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In re K.S.W.

Superior Court of Pennsylvania

October 4, 2013

IN THE INTEREST OF: K.S.W., JR., A MINOR APPEAL OF: K.S.W., SR., FATHERIN THE INTEREST OF: K.S.W., JR., A MINOR APPEAL OF: T.S.T., MOTHER

NON-PRECEDENTIAL DECISION

Appeal from the Order entered February 1, 2013 in the Court of Common Pleas of Philadelphia County Family Court at No(s): CP-51-AP-0000040-2013.

BEFORE: PANELLA, OLSON, and PLATT [*], JJ.

MEMORANDUM

PANELLA, J.

Appellants, K.S.W., Sr., ("Father"), and T.S.T. ("Mother"), appeal[1]from the orders entered on February 1, 2013, terminating Father's and Mother's parental rights to their son, K.S.W., Jr., (born in September of 2005) ("Child") and changing the permanency goal for Child to adoption pursuant to section 6351 of the Juvenile Act, 42 Pa.C.S.A. § 6351. We affirm.

The record reveals the following relevant facts and procedural history. The family first came to the attention of the Philadelphia Department of Human Services ("DHS") on September 3, 2010, as the result of a General Protection report. The General Protective Services report ("GPS") alleged that Mother gave birth to Child's sibling, A., in August of 2010. The GPS report alleged that Mother suffered from mental illness, and that she did not have any of her other children in her personal care.[2] Child resided with Father at the time. On September 8, 2010, Mother was discharged from the hospital, at which time Mother and baby A. resided with A.B., who is not baby A.'s natural father. The GPS report received at the time was substantiated. Trial Court Opinion, 5/22/13 at 1-2.

On September 16, 2010, DHS learned that Child was not up-to-date with his immunizations, and that he had not been examined by a pediatrician since April of 2008. In addition, Child suffers from severe asthma, and he had been taken to the emergency room three times during the previous summer due to respiratory distress caused by mismanagement of his asthma condition. It was reported that Child did not receive any follow-up care subsequent to his hospital discharges. Id. at 2.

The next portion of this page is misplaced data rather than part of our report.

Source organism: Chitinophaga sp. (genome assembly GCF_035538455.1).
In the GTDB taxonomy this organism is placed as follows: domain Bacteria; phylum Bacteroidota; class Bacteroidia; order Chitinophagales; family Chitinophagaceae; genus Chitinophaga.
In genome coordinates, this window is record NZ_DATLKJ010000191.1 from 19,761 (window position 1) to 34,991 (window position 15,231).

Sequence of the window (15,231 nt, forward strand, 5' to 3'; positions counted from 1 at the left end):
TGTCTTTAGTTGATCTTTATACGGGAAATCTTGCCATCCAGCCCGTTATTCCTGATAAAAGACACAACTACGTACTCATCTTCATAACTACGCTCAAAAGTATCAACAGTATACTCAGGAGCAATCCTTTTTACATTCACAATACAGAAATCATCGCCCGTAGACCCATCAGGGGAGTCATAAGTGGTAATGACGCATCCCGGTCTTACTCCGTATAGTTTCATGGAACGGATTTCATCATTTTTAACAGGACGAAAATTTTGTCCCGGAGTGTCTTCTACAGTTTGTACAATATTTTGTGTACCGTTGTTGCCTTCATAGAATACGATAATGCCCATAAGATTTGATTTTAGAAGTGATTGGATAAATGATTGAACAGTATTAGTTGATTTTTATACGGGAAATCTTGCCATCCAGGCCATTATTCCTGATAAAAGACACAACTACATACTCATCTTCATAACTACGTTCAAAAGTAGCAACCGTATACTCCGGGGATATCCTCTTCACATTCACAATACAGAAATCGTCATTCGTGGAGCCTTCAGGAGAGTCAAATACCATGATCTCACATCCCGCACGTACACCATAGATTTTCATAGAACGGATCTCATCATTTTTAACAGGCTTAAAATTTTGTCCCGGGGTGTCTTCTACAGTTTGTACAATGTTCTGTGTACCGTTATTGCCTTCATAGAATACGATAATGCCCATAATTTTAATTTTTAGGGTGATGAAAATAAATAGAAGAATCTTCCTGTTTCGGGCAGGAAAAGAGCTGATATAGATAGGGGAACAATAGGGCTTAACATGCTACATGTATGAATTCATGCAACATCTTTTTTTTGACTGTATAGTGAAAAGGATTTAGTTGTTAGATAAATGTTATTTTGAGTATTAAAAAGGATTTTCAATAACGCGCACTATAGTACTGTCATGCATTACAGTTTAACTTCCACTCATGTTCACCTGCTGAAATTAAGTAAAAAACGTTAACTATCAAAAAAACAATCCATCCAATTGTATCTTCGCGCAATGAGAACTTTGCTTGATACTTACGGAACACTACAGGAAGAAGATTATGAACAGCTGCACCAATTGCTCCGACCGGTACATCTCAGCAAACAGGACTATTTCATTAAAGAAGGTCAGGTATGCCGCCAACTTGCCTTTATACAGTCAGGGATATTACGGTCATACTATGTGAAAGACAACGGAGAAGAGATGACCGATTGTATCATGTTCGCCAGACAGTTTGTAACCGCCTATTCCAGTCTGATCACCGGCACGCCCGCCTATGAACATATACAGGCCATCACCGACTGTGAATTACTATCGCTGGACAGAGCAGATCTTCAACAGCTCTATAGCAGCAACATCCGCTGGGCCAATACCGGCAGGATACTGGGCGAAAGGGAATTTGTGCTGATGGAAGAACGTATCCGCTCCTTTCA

A DHS social worker, Terry Bailey, was assigned to Child's case. On September 27, 2010, Ms. Bailey found Father and Child living with Father's friend, R.J., in the home of R.J.'s paramour. On October 8, 2010, Ms. Bailey implemented In-Home Protective Services ("IHPS"). In December of 2010, Father, Child, and R.J. were evicted from the home due to a disagreement between R.J. and his paramour. At that time, Father asked R.W., his sister and Child's aunt ("Paternal Aunt"), to care for Child. However, Father refused to provide financial assistance. Father did provide transportation to and from school, and Father did help Child with his homework. DHS learned shortly after Child's move that he was involved in sexually inappropriate behavior at school and he was referred for psychological and psychosexual evaluations at the Joseph J. Peters Institute ("JJPI). Id.

On October 12, 2010, a Family Service Plan ("FSP") was developed for the family. The stated classification for Child was "At Imminent Risk of Being Removed From the Home." DHS did not provide Mother with any FSP objectives. Father's objectives were to: (1) attend parenting classes and a support group for asthma; (2) attend all of Child's medical appointments; provide a safe home for the family with operable utilities; and, attend training/vocational programs. DHS noted that Mother was severely cognitively impaired, and that two of her other children were not in her custody, one of whom was under the care of DHS. DHS also observed that Child had not had a well-child appointment since he was thirty-three months of age, and that he had been diagnosed with severe asthma. Id. at 2-3.

In May of 2011, DHS discovered that Father was hitting Child on the head when he became frustrated with Child over his homework. Ms. Bailey and the IHPS worker visited the home where Child resided and told Father that he cannot and must not address his frustration over Child's homework with physical discipline. Father informed Ms. Bailey and the IHPS worker that, if he could not physically discipline Child, then he would no longer assist Child with his homework, or care for him in general. Id. at 3.

On June 23, 2011, another FSP meeting was held. The goals for Child and Father remained the same. The FSP goal for Mother was to comply with all treatment recommendations, including therapy and medication as prescribed. DHS noted that Father's whereabouts were unknown, and that Child continued to reside with Paternal Aunt. Id. 4.